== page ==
Not many people spend their weekends hauling a piece of 19th century mechanical history, weighing 1.5 tonnes, on and off their trailer.
But that's what Lee and Adrian Holland do.
The couple from Talbot, near Ballarat, spent last weekend at the Emerald Bank Heritage Rally in Kialla demonstrating the wonders of their petrol-driven Chandler and Price printing press, made in Cleveland, Ohio in 1898.
"It's a hobby, we sell a few prints but not enough to really cover our costs. We just ask for accommodation and food," Adrian said.
Lee said people love to see the printing press working.
"The older people want to know about the mechanics and the speeds, but the younger people are just fascinated by the whole thing," she said.
Lee said she uses modern comparisons when explaining to young people how a printing press works.
"I take it back to what they have in their home. So the engine is the power plug, the belts and the cords are the power leads and Adrian is the computer," she said.
Adrian and his engineer son Aaron took on the challenge of restoring the 120-year-old press when Adrian's employer, Maryborough's McPherson's Printing Group, no longer needed it.
"It finished its life there doing wedding invitations and it was covered in gold ink, so we had to clean it up a fair bit," Adrian said.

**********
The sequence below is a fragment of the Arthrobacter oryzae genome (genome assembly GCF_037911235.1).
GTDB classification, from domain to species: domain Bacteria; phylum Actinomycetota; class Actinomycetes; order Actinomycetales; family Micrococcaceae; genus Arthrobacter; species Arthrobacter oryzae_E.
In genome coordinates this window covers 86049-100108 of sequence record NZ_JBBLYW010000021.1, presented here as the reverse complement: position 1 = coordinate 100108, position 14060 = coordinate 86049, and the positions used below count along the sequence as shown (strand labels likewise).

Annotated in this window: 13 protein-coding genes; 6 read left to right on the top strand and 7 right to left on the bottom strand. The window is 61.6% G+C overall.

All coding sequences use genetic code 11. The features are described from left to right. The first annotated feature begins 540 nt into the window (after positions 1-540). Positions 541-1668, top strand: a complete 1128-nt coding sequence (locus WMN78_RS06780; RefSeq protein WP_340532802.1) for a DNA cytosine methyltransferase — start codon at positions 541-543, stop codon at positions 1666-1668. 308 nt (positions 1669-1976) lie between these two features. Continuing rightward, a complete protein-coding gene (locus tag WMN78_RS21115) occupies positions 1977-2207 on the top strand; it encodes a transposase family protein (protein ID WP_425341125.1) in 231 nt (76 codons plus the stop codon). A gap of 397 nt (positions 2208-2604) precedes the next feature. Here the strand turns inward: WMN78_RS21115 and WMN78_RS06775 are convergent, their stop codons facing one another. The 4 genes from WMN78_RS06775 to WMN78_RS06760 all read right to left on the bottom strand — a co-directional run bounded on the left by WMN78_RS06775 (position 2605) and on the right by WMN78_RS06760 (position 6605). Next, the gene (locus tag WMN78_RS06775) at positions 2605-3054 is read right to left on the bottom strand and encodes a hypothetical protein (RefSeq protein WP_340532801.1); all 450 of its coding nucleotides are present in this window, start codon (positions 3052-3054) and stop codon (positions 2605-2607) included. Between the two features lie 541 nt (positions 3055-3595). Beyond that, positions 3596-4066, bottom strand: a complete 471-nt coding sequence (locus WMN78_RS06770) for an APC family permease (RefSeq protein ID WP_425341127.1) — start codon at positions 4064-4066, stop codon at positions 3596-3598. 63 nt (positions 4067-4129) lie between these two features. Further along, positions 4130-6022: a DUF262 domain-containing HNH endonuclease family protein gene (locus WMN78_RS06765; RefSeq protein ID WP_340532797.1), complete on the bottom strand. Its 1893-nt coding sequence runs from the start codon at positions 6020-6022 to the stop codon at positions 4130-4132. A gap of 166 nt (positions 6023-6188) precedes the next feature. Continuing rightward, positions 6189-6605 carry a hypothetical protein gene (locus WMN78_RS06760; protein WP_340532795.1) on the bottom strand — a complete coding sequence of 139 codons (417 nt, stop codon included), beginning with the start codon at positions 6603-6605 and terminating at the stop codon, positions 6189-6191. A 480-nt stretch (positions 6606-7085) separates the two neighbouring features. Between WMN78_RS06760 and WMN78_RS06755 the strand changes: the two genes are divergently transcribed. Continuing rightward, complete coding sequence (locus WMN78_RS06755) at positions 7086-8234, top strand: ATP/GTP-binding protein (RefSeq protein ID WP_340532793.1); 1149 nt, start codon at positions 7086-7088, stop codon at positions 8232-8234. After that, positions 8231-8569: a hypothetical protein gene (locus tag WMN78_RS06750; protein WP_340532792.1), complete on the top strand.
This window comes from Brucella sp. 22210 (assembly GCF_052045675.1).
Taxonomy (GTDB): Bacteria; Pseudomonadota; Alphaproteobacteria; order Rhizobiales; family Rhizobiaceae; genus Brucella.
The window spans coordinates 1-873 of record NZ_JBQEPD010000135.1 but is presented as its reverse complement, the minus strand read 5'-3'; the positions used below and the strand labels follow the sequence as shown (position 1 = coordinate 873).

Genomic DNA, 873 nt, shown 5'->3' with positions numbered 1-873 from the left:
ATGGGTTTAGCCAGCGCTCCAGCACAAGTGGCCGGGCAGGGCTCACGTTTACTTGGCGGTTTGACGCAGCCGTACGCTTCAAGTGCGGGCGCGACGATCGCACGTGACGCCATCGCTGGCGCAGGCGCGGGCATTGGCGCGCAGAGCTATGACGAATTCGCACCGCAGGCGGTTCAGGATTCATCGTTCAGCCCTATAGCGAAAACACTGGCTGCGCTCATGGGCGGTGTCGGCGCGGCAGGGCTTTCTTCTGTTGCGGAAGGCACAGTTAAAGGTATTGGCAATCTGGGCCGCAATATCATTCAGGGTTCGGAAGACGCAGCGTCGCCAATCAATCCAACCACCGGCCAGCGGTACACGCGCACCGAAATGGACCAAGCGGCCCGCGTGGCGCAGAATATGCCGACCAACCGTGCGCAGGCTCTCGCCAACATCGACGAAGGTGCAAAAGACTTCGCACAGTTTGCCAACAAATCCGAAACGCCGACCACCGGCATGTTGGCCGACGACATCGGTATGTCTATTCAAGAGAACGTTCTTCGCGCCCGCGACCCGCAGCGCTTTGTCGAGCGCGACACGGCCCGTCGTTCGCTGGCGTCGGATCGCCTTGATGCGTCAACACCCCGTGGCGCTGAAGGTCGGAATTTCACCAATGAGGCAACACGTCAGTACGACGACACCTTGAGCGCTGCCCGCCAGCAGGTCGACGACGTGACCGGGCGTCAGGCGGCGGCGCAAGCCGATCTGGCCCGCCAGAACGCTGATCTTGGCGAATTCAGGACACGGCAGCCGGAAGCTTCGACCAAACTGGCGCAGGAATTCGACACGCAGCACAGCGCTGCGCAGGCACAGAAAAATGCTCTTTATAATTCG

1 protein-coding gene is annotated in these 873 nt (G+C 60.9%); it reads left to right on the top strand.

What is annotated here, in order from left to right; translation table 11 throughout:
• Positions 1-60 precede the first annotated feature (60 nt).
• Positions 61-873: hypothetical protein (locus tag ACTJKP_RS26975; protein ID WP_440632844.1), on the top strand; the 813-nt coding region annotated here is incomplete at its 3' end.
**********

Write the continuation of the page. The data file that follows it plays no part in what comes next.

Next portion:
He said the press was originally treddle-operated, but it was adapted to run on belts driven by a 1946 Sundial petrol engine made by HV McKay, of Sunshine Harvester fame.
He said it now produces about four horsepower and needs a good 11 metre-long area in which to operate.
When Lee and Adrian are not carting their piece of printing history to rallies and heritage shows, they are scouring antique shops or swap-meets for good quality historic printing blocks.
Adrian revealed a framed print of a Ronaldson Tippet shredding machine printed from a metal block he found in a Warnambool antique shop.
"Look at that quality - it's pretty good," he said.
He said early printing methods were making a comeback.
"It's sustainable and uses disposable materials. There's now a cottage industry growing around old printers. We can do short runs for niche markets and things like paper bags," he said.
The furthest Lee and Adrian have travelled with their printing press is to a heritage show in Biloela, Queensland. Adrian said it was a memorable trip for all the wrong reasons.
"It took three days to get there and the four-wheel drive engine blew up on the way back. We were in the middle of nowhere - thank God for the RACV," he said.
Lee said they had been coming to the Shepparton Motor Museum at Emerald Bank ever since the heritage show started six years ago.
"The people here are wonderful - they always look after us, and I love to share our passions with everyone," she said.
This weekend they are off to the Wedderburn Vintage Machinery Twilight Rally.